Logica were still competing, however, and it took two excellent goals to treble the Dogs lead by half-time [0-3]. had already been booked for having the temerity to query an offside decision, and 's name also entered the book for even more inexplicable reasons in the wake of the third goal. Battersea's lively forward had sped past three challenges before firing home clinically. 's had been the last, but there had been no contact, nor any malice, and so the reason for the yellow card that he was shown remains a complete mystery. Half time soon followed, during which caution was advised as some recalled that this was the referee who had lost the plot with in a game just before Christmas.
, restored to the Supremacy for these last few games of the season, quickly got back into the groove by substituting himself at the break for a well-earned fag. Despite 's abilities and enthusiasm, Logica collectively lacked the conviction that they could turn things around in the second half. There was the odd tentative foray into enemy territory, but they spent much of the second half defending, and perhaps did well to restrict a Dogs side now bursting with confidence to just two more goals [0-5].
So the match was petering out quietly towards a depressingly familiar Logica defeat, when it all suddenly and unexpectedly kicked off. It was who lit the fuse with a late tackle from behind in midfield. The tackle was probably more a case of bad timing than any vicious intent, but a yellow card would (for the first time this morning) have been completely warranted. But as is so often the case on a Sunday morning, the victim took exception and some verbal retribution was quickly followed by a hand raised to 's face. The Logica player responded in kind, and soon the majority of players on the field were either wielding their own hand-bag or wading in to try and separate the wielders.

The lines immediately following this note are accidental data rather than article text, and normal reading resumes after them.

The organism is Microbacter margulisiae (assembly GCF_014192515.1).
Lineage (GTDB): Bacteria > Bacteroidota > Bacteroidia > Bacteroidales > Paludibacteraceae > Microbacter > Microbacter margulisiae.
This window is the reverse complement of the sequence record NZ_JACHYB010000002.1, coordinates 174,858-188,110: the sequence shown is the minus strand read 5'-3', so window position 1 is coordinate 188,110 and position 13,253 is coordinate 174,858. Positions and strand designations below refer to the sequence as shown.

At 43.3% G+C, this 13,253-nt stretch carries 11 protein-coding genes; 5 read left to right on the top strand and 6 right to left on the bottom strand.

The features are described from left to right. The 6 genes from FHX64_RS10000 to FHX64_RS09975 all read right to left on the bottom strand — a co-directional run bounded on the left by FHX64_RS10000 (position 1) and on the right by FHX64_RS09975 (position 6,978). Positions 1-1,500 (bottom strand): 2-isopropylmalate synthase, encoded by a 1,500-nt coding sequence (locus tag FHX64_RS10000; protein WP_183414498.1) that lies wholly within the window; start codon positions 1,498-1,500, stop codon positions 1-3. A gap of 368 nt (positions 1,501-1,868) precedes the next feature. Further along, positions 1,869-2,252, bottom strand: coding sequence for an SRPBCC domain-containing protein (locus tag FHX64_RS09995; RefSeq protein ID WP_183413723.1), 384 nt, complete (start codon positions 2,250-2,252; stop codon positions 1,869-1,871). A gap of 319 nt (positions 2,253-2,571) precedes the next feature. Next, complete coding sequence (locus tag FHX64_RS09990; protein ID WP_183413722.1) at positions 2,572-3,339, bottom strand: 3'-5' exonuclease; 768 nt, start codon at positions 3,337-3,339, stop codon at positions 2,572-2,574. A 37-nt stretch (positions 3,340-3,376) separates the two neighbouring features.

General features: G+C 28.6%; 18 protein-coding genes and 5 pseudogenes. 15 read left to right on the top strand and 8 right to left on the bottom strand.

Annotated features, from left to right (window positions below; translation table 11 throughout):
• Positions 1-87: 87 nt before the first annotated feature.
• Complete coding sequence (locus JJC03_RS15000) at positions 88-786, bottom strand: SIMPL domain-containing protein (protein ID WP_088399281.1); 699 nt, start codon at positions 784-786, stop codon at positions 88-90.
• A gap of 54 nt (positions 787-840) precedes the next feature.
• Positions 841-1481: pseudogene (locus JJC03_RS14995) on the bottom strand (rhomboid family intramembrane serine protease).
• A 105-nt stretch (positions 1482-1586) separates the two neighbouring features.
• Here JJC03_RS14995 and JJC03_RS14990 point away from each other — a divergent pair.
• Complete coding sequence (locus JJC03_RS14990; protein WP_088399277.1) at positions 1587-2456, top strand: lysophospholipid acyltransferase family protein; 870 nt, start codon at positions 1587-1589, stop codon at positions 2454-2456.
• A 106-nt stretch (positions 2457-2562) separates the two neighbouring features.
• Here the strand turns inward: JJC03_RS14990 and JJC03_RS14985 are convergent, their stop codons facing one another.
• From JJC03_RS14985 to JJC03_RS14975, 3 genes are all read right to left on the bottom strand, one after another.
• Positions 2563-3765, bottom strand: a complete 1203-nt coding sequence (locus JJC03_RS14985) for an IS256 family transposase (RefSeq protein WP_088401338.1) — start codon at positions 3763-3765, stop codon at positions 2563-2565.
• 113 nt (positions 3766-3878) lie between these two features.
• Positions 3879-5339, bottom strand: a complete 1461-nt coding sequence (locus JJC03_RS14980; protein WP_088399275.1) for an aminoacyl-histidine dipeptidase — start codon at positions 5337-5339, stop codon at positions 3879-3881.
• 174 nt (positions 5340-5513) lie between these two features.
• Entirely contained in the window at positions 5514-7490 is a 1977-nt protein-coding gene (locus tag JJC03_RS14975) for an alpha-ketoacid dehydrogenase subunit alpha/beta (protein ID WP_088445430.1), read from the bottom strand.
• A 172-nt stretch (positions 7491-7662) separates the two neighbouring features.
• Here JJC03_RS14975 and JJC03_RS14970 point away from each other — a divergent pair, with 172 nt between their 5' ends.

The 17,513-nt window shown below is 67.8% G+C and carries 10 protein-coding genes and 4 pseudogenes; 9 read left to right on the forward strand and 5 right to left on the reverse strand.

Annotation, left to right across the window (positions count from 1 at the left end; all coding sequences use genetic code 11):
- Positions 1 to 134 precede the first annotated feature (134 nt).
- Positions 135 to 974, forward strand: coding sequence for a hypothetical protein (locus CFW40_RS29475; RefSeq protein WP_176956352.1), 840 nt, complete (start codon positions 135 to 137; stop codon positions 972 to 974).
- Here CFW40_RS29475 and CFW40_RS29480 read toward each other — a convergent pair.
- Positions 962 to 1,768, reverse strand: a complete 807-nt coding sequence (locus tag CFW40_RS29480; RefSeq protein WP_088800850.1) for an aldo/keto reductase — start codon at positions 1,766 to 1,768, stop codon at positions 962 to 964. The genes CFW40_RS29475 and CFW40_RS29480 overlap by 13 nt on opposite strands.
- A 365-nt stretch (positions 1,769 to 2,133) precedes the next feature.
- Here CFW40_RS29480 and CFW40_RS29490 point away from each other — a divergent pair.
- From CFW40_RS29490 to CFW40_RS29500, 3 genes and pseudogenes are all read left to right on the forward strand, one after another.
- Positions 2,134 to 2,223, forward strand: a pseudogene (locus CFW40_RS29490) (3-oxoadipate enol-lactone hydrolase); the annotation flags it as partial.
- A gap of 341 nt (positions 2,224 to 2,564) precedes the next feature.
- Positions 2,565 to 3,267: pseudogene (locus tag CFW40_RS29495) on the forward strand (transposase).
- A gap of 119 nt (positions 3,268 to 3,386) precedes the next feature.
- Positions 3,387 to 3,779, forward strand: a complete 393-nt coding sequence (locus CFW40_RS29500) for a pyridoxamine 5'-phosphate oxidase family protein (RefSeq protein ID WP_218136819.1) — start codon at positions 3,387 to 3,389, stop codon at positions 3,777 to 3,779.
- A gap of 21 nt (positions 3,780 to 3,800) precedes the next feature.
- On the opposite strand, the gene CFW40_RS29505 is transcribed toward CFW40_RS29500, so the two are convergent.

was not slow in showing support for his team-mate, and soon found himself grabbed by Battersea's rather tall centre half. Unsure whether this was a calming or aggressive gesture, a spectator (who was later claimed to be Priestley's uncle) was soon sprinting from the side-lines to 'help out'. It was at this point that the referee lost any remaining semblance of order. Brandishing a red card at as he left (although not to the Battersea man for also raising an arm), the referee made a bee-line for the dressing rooms, announcing over his shoulder that he had abandoned the match.
There was nothing to be done. Bizarrely what had been a pretty good-natured encounter had ended in farcical abandonment, with the shell-shocked only able to stand bewildered and declare this to be the first sending off of his career.
Fortunately the smooth tongued stand-in was able to bring more reason to bear at Sportmans's League HQ the following evening. Hands were held up and punishments were accepted. The scoreline was allowed to stand, the feared severe financial penalties were not imposed, but Logica are likely to be docked one of their meagre haul of four points for causing abandonment with the aid of a large Gucci accessory.
By accepting their punishment there and then, Logica at least were not placed under suspension, and are free to face the high-flying London Eagles next weekend on Wandsworth Common. Whether such an outcome is a good thing or not may well have become a point of some debate come Sunday lunch-time.